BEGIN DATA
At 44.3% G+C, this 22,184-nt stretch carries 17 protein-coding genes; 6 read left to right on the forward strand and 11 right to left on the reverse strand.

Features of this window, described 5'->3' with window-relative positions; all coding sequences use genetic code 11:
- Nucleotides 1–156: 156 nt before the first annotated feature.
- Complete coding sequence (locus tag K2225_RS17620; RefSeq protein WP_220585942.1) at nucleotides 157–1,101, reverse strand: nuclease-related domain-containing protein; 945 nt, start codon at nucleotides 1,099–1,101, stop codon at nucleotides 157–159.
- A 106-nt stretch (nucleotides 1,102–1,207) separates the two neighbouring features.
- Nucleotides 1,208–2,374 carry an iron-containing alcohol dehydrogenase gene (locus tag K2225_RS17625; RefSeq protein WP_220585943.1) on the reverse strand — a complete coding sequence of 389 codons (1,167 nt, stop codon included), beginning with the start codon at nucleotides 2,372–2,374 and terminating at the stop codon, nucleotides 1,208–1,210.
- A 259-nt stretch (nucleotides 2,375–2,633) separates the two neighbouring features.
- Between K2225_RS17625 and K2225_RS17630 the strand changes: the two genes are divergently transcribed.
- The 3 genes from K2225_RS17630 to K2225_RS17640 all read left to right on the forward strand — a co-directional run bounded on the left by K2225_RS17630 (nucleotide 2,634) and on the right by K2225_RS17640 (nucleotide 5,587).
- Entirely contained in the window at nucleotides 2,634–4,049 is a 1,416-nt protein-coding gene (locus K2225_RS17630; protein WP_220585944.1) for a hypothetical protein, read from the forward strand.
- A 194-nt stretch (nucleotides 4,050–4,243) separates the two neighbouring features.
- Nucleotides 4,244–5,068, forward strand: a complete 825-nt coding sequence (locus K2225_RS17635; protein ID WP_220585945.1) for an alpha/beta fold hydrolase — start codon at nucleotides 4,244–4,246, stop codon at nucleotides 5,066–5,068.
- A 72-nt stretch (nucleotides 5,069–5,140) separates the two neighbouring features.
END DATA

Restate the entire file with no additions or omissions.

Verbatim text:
At 44.3% G+C, this 22,184-nt stretch carries 17 protein-coding genes; 6 read left to right on the forward strand and 11 right to left on the reverse strand.

Features of this window, described 5'->3' with window-relative positions; all coding sequences use genetic code 11:
- Nucleotides 1–156: 156 nt before the first annotated feature.
- Complete coding sequence (locus tag K2225_RS17620; RefSeq protein WP_220585942.1) at nucleotides 157–1,101, reverse strand: nuclease-related domain-containing protein; 945 nt, start codon at nucleotides 1,099–1,101, stop codon at nucleotides 157–159.
- A 106-nt stretch (nucleotides 1,102–1,207) separates the two neighbouring features.
- Nucleotides 1,208–2,374 carry an iron-containing alcohol dehydrogenase gene (locus tag K2225_RS17625; RefSeq protein WP_220585943.1) on the reverse strand — a complete coding sequence of 389 codons (1,167 nt, stop codon included), beginning with the start codon at nucleotides 2,372–2,374 and terminating at the stop codon, nucleotides 1,208–1,210.
- A 259-nt stretch (nucleotides 2,375–2,633) separates the two neighbouring features.
- Between K2225_RS17625 and K2225_RS17630 the strand changes: the two genes are divergently transcribed.
- The 3 genes from K2225_RS17630 to K2225_RS17640 all read left to right on the forward strand — a co-directional run bounded on the left by K2225_RS17630 (nucleotide 2,634) and on the right by K2225_RS17640 (nucleotide 5,587).
- Entirely contained in the window at nucleotides 2,634–4,049 is a 1,416-nt protein-coding gene (locus K2225_RS17630; protein WP_220585944.1) for a hypothetical protein, read from the forward strand.
- A 194-nt stretch (nucleotides 4,050–4,243) separates the two neighbouring features.
- Nucleotides 4,244–5,068, forward strand: a complete 825-nt coding sequence (locus K2225_RS17635; protein ID WP_220585945.1) for an alpha/beta fold hydrolase — start codon at nucleotides 4,244–4,246, stop codon at nucleotides 5,066–5,068.
- A 72-nt stretch (nucleotides 5,069–5,140) separates the two neighbouring features.